A Critical Divide in Higher Education: Bridging the Gap between Student Success and Organizational Leadership

By Wyatt, Kathyleen Gamble | Distance Learning, January 1, 2018 | Go to article overview

A Critical Divide in Higher Education: Bridging the Gap between Student Success and Organizational Leadership


Wyatt, Kathyleen Gamble, Distance Learning


INTRODUCTION

his article is based on research conducted by this author (Wyatt, 2016) concerning the challenges involved in optimizing student success in a 4-year degree program. The study confirms the perceptions presented in the District Effectiveness Report, by Bowers (2010), who focused on the roles, practices, and leadership models used in successful schools. Specifically, the research agrees with the conclusion that those factors correlate to student success and also provides insights into the innovative use of the information for practicing stakeholders.

What is the perception of an effective leader and his or her influence on student success? Analysis of the literature revealed an indirect correlation between organizational leadership and student success. As stated by Lin (2012), "Improving principal leadership is a vital component to the success of educational reform initiatives that seek to improve whole-school performance, as principal leadership often exercises positive but indirect effects on student learning" (p. 2). The literature reviewed also showed a positive correlation between effective organizational leadership and effective teaching and learning (Hulpia, Devos, & Keer, 2011). The most successful correlations involved students, staff, and community resources.

BACKGROUND AND JUSTIFICATION

It has been observed that the top-ranked schools have leaders that are respected, appreciated, considered experts in running the program, and genuinely care about the students and their staff (Wyatt, 2016). Wyatt (2016) also duly observed that schools in the bottom of the rankings experienced a significant amount of condescension among leaders as well as staff dissatisfaction. This was reflected in the staff's inability to provide exceptional service to students and their lack of leadership commitment to student engagement, retention, and success.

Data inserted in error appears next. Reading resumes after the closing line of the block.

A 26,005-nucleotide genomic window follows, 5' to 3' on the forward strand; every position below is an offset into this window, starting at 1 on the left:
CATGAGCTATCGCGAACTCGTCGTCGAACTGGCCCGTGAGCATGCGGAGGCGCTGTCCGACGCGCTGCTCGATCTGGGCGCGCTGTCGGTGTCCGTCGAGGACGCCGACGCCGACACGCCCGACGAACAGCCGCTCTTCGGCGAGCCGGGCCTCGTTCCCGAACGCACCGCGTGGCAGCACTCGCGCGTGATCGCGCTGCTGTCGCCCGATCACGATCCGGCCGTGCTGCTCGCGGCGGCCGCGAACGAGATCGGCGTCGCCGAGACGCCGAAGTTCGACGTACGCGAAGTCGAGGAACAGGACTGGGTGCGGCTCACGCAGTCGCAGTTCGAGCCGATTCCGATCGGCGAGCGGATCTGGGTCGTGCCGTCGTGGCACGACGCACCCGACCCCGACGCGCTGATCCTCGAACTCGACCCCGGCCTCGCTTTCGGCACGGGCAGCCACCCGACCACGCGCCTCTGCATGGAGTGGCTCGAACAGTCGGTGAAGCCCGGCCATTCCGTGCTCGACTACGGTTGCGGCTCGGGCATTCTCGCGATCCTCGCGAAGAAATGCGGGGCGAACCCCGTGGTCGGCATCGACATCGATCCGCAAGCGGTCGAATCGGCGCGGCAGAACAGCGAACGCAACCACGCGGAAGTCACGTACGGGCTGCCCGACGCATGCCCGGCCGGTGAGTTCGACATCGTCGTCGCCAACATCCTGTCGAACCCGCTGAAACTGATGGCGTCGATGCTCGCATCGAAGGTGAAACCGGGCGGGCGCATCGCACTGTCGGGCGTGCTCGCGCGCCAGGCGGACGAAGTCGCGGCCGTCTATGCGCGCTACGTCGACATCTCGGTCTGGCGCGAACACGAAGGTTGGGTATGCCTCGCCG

Reliable and valid measurability of the correlation between leadership and student success, however, is a major concern. If a leader rates highly on a leadership assessment survey, is it safe to assume the level of student success directly correlates with the leadership success rate and vice versa? In spite of measurability issues, one positive and coherent theme that warrants further study is the correlation between distributed leadership and student success in the United States and abroad. The role played by instructors in contributing to the relationship between leadership and student success is another variable that should be examined. In addition, determining the extent to which the interconnectedness of a systemwide organization allows member-leaders to effectively work together to influence individual student success should also be studied (Bowers, 2010).

DEFICIENCIES IN THE EVIDENCE

According to Bowers (2010), research on the relationship between high-performing schools and effective administration should not just address a direct correlation between the credentials of school district leaders and the performance of its students. Several other factors could play a role in the achievement of student success, such as school demographics and manipulation of the accountability system. Bowers also asserted that organizational management effectiveness on school improvement measures showed substantial error, which biased the estimate of its impact toward zero. Subsequently, Grissom and Loeb (2011) recommended additional research to refine the measurement tools of leadership in higher education in addition to determining, describing, and streamlining the factors of a leader and the leader's correlation to student success.

Student success, as described by the American Federation of Teachers Higher Education (2011), is broader than degree attainment or high standardized test scores; it is the achievement of the student's own educational goals and, importantly for this article, the percentage of students in the 4-year college study site who remain in school, increase their mean GPA and, thus, eventually graduate or choose to transfer to another institution of higher learning (Wyatt, 2016). …

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